AT&T Speeds Up 5G Deployment by Installing Streetlight-Powered Small Cells That Sit above Streetlight Shields, Next to Lights

By B.N. Frank

American opposition to 5G deployment has been ongoing for years due to various significant risks associated with it including aviation safety risks (see 1, 2, 3, 4, 5, 6), cybersecurity risks (see 1, 2, 3, 4), environmental risks (see 1, 2, 3, 4, 5, 6, 7, 8), health risks (see 1, 2, 3, 4, 5, 6, 7, 8), privacy risks (see 1, 2, 3), weather forecasting satellite interference risks, and utility infrastructure interference risks.

Studies have also revealed that 4G is still better, more reliable, and safer than 5G (see 1, 2, 3, 4, 5, 6, 7). Nevertheless, 5G expansion continues throughout the U.S., much of it being funded by the Biden Administration (see 1, 2). In fact, AT&T recently announced it will be speeding up its 5G deployment by attaching small cells to existing streetlights.

From Fierce Wireless:

AT&T is deploying streetlight-powered 5G small cells

By Sue Marek

AT&T is accelerating the deployment of its 5G network by integrating small cells into existing streetlights to reduce costs and speed installation. The company said that in some cases, a small cell can be deployed in as little as 15 minutes.

In a blog post, Gordon Mansfield, VP of mobility access & architecture at AT&T, said that AT&T tested prototypes of these streetlight-powered small cells last year and now the company is in the process of field testing and commercially deploying the units in several cities. An AT&T spokeswoman declined to reveal the specific cities but said that they were selected “because of need and because they have government and local utility and lighting providers with procedures and practices in place that make the deployment faster.”

Mansfield said that one of the biggest challenges in deploying new network infrastructure is the time it takes to acquire sites, engineer designs and secure permits, noting that it can often take between 12 to 18 months to get a new site installed.

By incorporating 5G radios into streetlights operators can significantly reduce that time. Streetlights already have electricity and they are often in close proximity to fiber for backhaul. Plus, they are the perfect height for a small cell because they are typically 8 to 10 meters high and they are spaced about 50 meters apart. In addition, most streetlights have a common electric socket, known as the ANSI C136 (or NEMA) socket.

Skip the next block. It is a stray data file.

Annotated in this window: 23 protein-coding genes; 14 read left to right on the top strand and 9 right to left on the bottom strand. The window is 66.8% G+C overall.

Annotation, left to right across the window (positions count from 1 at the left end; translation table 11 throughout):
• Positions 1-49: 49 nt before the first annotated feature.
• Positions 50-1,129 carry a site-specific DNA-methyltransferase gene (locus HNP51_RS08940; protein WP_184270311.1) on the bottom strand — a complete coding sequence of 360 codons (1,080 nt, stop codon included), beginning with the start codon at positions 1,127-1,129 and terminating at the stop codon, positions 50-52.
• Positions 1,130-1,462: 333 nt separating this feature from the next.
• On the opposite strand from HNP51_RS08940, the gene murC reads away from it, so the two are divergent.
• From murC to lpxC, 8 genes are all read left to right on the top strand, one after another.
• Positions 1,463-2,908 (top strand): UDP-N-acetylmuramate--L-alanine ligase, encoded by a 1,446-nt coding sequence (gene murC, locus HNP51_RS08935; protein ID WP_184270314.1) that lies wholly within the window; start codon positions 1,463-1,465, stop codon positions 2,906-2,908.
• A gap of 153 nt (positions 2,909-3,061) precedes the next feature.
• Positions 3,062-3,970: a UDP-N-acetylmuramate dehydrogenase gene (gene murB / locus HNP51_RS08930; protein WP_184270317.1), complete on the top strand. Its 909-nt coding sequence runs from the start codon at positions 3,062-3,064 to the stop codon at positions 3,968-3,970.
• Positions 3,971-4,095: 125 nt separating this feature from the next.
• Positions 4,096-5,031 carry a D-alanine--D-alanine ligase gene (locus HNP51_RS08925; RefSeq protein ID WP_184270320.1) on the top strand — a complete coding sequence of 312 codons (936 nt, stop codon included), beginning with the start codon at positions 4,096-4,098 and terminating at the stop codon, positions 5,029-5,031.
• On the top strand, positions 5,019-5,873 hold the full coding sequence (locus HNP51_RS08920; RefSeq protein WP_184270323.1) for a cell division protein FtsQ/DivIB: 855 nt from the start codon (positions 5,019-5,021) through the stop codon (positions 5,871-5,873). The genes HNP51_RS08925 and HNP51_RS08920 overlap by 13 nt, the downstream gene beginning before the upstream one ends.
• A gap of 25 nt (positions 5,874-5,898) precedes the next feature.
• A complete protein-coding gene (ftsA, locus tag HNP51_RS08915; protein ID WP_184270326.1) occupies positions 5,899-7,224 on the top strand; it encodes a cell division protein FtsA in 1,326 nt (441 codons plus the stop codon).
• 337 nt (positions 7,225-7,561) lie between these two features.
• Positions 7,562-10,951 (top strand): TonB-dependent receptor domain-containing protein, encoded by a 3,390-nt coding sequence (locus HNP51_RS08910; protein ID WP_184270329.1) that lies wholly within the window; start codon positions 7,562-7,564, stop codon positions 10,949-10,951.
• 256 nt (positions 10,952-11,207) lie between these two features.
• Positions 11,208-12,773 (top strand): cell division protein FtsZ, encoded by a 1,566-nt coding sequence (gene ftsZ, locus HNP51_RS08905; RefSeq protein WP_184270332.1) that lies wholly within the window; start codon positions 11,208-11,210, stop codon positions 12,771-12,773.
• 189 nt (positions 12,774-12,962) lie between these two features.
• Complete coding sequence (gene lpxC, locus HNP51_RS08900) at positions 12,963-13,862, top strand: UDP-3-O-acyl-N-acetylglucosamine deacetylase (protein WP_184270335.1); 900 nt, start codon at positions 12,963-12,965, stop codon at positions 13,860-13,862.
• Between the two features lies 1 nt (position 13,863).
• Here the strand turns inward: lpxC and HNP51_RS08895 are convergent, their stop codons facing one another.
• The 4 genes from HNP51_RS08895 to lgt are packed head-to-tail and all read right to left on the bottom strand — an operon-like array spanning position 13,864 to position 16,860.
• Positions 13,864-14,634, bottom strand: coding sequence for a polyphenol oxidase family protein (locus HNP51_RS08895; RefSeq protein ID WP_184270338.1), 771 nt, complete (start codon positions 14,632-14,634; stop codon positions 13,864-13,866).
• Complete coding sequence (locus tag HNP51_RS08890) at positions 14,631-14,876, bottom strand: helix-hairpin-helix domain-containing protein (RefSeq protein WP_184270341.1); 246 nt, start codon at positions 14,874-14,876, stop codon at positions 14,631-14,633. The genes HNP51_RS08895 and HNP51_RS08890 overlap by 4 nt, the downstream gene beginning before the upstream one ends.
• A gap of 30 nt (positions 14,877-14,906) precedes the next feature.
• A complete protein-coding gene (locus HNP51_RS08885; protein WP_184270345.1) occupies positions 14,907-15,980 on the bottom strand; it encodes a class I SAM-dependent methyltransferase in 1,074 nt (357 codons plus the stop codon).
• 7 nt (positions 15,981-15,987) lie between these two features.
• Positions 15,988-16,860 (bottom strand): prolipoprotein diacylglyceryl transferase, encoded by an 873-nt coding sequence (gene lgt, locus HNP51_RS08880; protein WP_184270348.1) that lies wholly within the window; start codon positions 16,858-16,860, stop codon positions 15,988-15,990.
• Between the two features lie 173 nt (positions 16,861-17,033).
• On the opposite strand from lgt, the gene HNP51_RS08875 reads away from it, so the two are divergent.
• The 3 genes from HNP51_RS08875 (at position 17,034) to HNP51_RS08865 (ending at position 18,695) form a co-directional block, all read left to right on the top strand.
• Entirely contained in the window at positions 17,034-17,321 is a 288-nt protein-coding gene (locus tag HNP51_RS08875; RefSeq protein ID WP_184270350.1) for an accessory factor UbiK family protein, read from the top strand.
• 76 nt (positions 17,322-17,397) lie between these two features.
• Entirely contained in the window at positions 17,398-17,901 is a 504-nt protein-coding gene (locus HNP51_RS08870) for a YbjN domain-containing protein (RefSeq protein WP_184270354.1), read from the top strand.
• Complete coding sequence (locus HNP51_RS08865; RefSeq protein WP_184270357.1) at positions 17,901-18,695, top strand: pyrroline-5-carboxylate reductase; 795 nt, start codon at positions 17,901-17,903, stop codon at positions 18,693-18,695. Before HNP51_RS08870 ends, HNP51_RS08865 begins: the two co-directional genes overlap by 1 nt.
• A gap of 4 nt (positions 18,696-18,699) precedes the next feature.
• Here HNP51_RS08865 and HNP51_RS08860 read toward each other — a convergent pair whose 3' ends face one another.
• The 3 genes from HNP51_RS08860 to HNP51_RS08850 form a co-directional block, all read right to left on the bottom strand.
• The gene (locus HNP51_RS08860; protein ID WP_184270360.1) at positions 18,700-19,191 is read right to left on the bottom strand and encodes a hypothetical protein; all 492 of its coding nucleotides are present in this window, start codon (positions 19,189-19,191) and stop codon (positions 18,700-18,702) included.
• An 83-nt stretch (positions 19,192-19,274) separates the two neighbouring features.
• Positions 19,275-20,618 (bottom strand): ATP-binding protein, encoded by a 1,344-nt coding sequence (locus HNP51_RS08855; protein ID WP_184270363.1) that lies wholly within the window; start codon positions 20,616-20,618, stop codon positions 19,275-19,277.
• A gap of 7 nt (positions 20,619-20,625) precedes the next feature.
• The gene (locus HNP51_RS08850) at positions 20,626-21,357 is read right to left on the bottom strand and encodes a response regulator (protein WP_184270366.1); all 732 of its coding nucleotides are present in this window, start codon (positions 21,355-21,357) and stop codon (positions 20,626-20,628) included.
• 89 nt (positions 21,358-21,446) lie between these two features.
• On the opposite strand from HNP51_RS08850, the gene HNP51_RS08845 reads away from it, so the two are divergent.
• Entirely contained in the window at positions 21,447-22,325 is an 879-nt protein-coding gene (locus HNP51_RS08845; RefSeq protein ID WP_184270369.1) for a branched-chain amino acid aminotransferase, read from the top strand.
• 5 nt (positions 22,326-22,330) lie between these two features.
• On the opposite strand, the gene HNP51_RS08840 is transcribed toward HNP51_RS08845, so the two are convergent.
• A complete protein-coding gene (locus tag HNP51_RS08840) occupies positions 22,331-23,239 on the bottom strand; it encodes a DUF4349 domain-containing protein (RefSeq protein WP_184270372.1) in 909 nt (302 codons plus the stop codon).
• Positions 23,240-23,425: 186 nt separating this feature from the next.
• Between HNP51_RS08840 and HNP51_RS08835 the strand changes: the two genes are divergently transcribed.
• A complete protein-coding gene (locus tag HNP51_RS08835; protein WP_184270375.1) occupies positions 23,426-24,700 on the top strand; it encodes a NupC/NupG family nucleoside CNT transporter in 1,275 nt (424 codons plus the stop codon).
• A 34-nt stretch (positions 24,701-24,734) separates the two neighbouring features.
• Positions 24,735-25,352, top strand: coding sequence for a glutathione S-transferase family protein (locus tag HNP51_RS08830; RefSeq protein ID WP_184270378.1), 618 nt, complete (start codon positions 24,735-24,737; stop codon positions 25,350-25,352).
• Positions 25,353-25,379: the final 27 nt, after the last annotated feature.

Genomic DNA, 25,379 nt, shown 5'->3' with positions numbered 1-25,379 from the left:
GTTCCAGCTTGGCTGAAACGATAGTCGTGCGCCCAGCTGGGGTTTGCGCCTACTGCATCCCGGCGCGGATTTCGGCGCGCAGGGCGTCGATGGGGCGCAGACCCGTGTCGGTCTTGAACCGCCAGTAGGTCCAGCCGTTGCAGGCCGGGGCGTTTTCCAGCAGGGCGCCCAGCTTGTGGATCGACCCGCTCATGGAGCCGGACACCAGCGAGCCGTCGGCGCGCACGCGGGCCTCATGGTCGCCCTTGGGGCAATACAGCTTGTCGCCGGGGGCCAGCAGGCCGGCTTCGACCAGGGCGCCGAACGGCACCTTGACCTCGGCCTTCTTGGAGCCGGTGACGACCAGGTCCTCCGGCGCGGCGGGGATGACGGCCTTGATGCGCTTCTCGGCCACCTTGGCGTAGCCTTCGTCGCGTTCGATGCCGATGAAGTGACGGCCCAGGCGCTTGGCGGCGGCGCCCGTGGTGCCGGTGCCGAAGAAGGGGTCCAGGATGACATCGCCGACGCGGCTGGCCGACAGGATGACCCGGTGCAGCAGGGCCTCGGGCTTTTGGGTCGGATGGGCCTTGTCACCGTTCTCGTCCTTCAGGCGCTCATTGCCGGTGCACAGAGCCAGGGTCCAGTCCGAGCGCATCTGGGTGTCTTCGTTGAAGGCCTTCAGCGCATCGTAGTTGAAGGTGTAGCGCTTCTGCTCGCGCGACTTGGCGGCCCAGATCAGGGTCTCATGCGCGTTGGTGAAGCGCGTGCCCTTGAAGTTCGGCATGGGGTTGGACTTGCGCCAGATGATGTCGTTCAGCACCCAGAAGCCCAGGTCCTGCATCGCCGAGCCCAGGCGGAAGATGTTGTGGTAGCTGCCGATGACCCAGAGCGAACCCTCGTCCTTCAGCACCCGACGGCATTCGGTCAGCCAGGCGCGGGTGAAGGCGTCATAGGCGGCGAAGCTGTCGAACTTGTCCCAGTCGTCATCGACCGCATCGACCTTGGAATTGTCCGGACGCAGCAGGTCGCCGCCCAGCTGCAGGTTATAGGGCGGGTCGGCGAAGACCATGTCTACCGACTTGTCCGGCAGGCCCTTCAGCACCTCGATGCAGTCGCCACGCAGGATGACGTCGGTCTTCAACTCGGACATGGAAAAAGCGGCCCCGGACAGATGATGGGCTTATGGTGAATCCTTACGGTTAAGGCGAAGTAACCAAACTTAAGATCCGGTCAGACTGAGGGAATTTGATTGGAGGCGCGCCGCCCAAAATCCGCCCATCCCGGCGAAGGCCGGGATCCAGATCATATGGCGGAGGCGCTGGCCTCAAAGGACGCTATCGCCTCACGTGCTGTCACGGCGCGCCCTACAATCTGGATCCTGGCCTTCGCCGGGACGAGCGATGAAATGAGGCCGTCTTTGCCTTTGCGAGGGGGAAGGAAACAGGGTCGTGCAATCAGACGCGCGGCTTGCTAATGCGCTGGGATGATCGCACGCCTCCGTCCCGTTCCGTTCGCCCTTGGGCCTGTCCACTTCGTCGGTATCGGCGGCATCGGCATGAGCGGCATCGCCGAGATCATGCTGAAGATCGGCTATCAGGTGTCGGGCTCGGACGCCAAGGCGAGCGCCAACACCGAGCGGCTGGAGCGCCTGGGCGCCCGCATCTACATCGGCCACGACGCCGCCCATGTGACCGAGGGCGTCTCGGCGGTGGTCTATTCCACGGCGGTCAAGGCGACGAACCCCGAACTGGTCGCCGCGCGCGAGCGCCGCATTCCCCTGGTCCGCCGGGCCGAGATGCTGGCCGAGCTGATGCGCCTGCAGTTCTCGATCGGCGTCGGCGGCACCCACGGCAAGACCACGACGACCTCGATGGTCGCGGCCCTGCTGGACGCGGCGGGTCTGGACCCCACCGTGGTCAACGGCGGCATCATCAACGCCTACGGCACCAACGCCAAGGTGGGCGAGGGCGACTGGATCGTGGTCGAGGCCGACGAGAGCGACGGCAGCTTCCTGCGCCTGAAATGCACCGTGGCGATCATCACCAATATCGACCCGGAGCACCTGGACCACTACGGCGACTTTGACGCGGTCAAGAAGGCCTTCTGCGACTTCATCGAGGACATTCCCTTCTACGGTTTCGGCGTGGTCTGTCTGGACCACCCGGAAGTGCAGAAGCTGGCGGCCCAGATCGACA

RELATED: Could streetlights make sense for small cell deployments?

About three years ago Mansfield said he connected with smart solutions startup Ubicquia and asked the company about the possibility of streetlight-powered small cells. Ubicquia partnered with Ericsson and the two companies develop the Ericsson Street Radio 4402, a small cell that can be plugged into existing streetlights with a NEMA socket. The device sits just above the streetlight shield and next to the light so it blends into the existing infrastructure. The radio supports low- or mid-band 5G, with a fully integrated 4×4 MIMO antenna system.

RELATED: Ericsson looks to blend in with new 5G

Mansfield added that the 5G streetlight-powered small cells are equipped with smart sensors that can detect when a streetlight isn’t working because it was damaged in a storm or due to a blackout. “This helps us in quickly assessing damage and dispatching crews for repairs or alerting the power provider of an issue,” he said.

Another appealing aspect of the Ericsson Street Radio is that during its deployment existing bulbs on light poles can be replaced with LED lights to reduce power consumption and contribute to sustainability goals.

Opposition to 5G is worldwide which has slowed and/or stopped deployment in some locations. Since 2017 doctors and scientists have asked for moratoriums on Earth and in space (see 1, 2) and the majority of scientists oppose deployment. Since 2018 there have been reports of people and animals experiencing symptoms and illnesses after it was activated (see 1, 2. 3, 4). In 2019, telecom executives testified that they had NO scientific evidence that 5G is safe. Some researchers have suggested that deployment may be contributing to COVID-19 infections while others say it’s not. Nevertheless, there are health risks associated with 5G exposure as well as exposure to 4G and other sources of wireless Wi-Fi radiation (see 1, 2) and Electromagnetic Fields (aka “Electrosmog”). Additionally, last year, a federal court ruled in favor of organizations and petitioners that sued the Federal Communications Commission (FCC) for NOT adequately protecting Americans from wireless radiation exposure (including 5G).

Activist Post reports regularly about 5G and other unsafe technology. For more information visit our archives and the following websites.

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